A world that once only existed in my make-believe mind. But I’ve glimpsed it. I got a peak into that world during my deepest suffering. The curtain was pulled back and I knew. I knew the story was true. I knew that it was possible to live when everything else was dying.

My friend knows it too.

Our breakfast dishes had been cleared away and we sipped the last of our coffee through tears and through laughter. She knows the story. Heaven came down when her son was taken up.

She suffers. She longs. She questions. Yet she knows. She believes. This broken road ends in wholeness.church-750251_1920I hope you can believe that.

I hope you can take it all in despite how in-credible it sounds. The suffering, the heartache, the senselessness. It won’t always be so. It’s only part of this journey and it isn’t forever.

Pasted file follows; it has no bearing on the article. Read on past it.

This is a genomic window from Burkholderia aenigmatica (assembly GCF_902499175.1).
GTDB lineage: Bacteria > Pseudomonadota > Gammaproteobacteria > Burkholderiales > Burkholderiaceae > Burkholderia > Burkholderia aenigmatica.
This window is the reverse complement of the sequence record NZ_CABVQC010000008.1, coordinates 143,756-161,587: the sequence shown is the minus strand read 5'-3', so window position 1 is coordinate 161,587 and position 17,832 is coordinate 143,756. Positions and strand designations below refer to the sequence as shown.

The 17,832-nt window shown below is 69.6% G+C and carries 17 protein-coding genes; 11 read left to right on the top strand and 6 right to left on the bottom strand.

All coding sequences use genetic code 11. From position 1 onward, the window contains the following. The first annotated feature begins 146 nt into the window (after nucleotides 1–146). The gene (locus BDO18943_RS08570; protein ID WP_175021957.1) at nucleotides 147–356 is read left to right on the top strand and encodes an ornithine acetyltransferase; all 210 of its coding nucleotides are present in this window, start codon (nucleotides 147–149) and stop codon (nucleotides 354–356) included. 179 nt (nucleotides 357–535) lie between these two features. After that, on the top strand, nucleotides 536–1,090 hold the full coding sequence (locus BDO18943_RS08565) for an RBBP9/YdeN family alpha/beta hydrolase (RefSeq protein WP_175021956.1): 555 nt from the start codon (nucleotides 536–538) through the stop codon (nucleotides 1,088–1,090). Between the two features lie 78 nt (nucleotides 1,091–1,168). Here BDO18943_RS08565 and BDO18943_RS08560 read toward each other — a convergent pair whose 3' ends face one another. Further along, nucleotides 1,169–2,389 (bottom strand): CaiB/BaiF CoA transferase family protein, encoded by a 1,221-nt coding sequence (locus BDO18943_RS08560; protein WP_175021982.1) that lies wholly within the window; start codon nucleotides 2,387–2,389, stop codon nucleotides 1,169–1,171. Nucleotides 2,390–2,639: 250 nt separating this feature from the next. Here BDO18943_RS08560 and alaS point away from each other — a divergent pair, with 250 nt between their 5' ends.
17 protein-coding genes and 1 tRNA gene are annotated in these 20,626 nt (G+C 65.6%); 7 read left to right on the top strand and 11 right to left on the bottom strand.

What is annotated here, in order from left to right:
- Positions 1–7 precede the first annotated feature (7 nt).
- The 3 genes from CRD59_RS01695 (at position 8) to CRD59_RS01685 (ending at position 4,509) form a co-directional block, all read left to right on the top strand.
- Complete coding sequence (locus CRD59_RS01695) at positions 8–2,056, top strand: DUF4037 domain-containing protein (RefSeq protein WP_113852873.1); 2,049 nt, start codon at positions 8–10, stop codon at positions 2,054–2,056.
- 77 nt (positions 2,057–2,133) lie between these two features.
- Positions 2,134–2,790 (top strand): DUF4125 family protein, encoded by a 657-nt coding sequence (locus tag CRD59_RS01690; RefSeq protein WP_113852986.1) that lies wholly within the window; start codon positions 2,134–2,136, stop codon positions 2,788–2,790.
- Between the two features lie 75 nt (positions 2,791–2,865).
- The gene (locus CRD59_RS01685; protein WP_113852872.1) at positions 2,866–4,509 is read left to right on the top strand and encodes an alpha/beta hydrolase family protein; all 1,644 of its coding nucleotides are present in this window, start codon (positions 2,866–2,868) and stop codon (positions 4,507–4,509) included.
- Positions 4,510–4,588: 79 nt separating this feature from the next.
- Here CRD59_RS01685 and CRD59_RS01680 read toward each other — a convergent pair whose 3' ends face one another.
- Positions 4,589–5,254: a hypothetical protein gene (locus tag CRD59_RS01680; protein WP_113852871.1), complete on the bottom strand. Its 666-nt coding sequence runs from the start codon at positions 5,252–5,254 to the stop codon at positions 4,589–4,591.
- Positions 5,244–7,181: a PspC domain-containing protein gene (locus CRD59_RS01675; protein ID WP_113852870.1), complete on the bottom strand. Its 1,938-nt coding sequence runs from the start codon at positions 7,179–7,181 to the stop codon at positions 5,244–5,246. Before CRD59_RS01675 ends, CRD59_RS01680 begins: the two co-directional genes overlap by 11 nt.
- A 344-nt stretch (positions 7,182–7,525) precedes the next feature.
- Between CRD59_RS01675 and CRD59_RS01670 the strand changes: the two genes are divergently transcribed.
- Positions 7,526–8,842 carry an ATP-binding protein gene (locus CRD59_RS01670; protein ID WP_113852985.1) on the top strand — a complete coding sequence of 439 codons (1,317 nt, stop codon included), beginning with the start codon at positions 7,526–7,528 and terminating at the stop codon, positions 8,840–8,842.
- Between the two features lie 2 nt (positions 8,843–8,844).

If something in you has died, if all hope is lost, I hope you will believe the story. I promise you, when you look through faith’s eyes, you see what can not be seen with your own. And you can find joy despite suffering, hope despite hopelessness, and life despite death.

I’ve created Hope For the Hard Places just for you, and I’d love for you to download it or share it in anyway you find helpful.

Please leave me a comment below and let me know if you believe the story. Or if you’re not sure. I’d love to have coffee with you sometime.









In Alaska and Back With You Again

Oh My! So much has happened since I last posted, and I wish I could catch you up on all of it. I can’t wait to have some regular time with you again and I want you to know how grateful I am to you for continuing to check in and for being patient with me.